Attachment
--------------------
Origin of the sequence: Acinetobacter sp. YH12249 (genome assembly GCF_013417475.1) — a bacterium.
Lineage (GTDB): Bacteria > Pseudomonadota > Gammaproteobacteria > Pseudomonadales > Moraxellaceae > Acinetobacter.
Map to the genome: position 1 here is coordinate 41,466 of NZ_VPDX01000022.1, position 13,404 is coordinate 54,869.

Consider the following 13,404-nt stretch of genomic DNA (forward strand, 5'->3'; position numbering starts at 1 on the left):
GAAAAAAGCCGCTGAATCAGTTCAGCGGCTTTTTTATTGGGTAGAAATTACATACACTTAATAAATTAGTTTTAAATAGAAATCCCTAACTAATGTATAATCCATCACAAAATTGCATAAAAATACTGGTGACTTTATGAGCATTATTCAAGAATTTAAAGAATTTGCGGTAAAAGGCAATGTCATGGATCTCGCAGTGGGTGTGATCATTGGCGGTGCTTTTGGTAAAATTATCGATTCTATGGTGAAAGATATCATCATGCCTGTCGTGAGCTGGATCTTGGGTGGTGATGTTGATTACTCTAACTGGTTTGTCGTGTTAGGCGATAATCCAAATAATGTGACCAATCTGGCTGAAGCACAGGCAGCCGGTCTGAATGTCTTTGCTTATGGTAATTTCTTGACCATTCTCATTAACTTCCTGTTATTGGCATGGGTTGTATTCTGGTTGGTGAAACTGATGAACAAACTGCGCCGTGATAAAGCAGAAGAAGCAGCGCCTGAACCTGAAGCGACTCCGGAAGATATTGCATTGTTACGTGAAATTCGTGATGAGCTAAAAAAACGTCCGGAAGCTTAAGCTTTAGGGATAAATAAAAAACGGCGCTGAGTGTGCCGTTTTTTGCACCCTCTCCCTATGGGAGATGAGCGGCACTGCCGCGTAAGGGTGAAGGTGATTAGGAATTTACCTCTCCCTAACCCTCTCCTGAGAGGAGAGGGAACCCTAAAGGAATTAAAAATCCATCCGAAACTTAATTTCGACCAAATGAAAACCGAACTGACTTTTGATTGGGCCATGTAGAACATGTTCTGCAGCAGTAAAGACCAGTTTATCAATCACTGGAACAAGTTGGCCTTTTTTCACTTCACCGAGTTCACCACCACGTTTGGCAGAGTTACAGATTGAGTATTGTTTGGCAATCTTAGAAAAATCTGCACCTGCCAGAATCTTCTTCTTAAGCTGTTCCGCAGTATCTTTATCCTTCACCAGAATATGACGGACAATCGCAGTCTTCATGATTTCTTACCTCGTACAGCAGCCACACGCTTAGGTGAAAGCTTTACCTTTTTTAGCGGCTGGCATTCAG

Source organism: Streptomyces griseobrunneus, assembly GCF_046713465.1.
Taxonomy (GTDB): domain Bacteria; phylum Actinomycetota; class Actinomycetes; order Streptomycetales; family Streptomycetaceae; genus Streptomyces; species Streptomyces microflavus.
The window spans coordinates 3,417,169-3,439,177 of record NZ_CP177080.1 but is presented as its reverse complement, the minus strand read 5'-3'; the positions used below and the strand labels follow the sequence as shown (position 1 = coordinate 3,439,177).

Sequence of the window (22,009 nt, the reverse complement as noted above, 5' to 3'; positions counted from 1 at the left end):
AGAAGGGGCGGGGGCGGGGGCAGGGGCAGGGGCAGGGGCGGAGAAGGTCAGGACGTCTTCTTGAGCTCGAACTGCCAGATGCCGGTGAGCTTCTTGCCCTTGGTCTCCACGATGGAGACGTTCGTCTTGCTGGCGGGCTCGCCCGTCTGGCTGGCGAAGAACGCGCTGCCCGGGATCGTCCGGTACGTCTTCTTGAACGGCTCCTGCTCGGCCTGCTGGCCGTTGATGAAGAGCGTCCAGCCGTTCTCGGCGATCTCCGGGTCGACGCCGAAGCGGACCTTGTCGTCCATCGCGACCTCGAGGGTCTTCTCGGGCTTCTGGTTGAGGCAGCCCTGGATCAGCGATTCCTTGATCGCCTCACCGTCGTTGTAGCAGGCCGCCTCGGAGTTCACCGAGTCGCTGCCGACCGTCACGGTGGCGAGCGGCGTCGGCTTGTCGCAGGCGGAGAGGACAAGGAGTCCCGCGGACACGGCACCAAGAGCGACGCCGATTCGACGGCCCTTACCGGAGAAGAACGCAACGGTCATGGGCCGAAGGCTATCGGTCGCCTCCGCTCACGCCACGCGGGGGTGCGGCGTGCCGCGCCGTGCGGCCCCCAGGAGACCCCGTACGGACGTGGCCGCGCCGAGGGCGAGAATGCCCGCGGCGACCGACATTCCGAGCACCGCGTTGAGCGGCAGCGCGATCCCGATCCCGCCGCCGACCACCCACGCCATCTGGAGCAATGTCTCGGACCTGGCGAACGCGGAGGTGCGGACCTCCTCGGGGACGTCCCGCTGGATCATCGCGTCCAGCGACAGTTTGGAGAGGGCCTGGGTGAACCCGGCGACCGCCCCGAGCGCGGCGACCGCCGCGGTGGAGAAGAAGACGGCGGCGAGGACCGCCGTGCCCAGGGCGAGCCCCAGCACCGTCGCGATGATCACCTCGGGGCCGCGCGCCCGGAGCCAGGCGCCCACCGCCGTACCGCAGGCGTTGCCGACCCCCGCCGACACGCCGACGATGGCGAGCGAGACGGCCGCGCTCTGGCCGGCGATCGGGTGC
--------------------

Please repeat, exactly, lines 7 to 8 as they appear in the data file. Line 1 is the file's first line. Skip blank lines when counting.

Taxonomy (GTDB): domain Bacteria; phylum Actinomycetota; class Actinomycetes; order Streptomycetales; family Streptomycetaceae; genus Streptomyces; species Streptomyces microflavus.
The window spans coordinates 3,417,169-3,439,177 of record NZ_CP177080.1 but is presented as its reverse complement, the minus strand read 5'-3'; the positions used below and the strand labels follow the sequence as shown (position 1 = coordinate 3,439,177).